BVA calls for clarity on future regulations in Scotland
The British Veterinarian Association (BVA) expressed “frustration” over Scottish independence and outlined views on non-stun slaughter at its annual Scottish conference.
The BVA said questions over Scottish independence and the future of the veterinary profession have still not been answered by either side of the debate.
Speaking at its annual Scottish conference at Holyrood on 14 May 2014, BVA President Robin Hargreaves said:“As a non-partisan organisation BVA has not taken a position on Scottish independence, but we have tried to provide a forum for informed debate to take place amongst our members and we’ve asked questions of Scottish Government and the RCVS.
“It is clear that there has been a degree of frustration from some members who are looking for clearer answers about the future regulation of our profession in an independent Scotland. We are a small profession, but one that I hope you will agree is vitally important to Scotland’s livestock business and to the health and wellbeing of the nation’s pets.
“We have questions around the impact on veterinary regulation, on funding for Scotland’s network of world-class research institutes and the potential for duplication, on funding for places at Scotland’s two excellent veterinary schools, and on veterinary surveillance.”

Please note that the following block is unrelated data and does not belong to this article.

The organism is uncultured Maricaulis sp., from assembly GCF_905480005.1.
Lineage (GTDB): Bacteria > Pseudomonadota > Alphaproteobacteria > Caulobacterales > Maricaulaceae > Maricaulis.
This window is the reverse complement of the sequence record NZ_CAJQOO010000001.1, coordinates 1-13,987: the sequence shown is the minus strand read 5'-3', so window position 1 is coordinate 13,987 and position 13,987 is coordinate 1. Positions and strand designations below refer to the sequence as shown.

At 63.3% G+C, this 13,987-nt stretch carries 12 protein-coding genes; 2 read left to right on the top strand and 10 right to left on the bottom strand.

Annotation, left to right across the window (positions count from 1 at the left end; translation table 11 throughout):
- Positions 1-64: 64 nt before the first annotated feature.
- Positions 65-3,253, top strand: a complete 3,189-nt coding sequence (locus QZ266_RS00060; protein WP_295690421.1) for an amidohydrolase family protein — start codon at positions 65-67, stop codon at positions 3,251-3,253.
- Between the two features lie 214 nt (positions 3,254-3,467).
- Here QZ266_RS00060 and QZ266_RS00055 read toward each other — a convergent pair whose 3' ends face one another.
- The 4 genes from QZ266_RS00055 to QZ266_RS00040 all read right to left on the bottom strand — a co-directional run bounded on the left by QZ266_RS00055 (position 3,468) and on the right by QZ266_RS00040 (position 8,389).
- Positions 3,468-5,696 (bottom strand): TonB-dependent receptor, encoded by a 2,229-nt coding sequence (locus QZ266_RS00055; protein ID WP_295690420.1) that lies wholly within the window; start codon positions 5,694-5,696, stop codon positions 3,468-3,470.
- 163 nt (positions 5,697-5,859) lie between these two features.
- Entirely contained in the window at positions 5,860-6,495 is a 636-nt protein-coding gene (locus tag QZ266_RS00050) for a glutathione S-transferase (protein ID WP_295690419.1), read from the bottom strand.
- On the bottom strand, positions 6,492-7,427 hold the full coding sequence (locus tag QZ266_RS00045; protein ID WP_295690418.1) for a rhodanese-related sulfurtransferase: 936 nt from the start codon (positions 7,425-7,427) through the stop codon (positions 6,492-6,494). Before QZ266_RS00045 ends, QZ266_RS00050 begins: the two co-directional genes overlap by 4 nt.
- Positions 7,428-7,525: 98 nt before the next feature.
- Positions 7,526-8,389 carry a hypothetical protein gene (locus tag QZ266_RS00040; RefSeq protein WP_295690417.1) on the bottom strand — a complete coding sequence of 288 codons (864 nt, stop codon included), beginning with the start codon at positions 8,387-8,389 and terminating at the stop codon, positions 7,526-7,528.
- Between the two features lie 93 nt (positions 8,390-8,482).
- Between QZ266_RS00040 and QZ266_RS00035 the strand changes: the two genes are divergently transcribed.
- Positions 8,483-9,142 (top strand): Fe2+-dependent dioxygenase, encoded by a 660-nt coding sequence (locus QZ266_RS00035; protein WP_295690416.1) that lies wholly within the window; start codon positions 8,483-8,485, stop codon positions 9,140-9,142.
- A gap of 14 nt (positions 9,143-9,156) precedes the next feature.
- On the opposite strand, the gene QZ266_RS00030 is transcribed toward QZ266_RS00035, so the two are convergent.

The BVA has campaigned that all animals should be stunned before slaughter and labelled as such on packaging. The BVA has also recommended that the government look into new labelling, Hargreaves said. “We know it is a difficult and sensitive political issue but the debate is already shifting towards a very strong call for clearer labelling; a call that politicians cannot afford to ignore.
“We hope these are issues that the new Food Standards Scotland will take up as a matter of urgency. But while no such label exists we are taking the opportunity to inform consumers that QMS, Red Tractor and Freedom Foods all guarantee that animals have been stunned before slaughter.”
Hargreaves also addressed vet surveillance issues and urged the Association to keep on top of early signs of disease in cattle such as bleeding calf syndrome and psoroptic mange, which was found in Scotland. “[The diseases] have all served as timely and stark reminders that we reduce our surveillance capacity at our peril. Robust veterinary surveillance is essential if Scotland is to maintain its worldwide reputation for excellence in food.”
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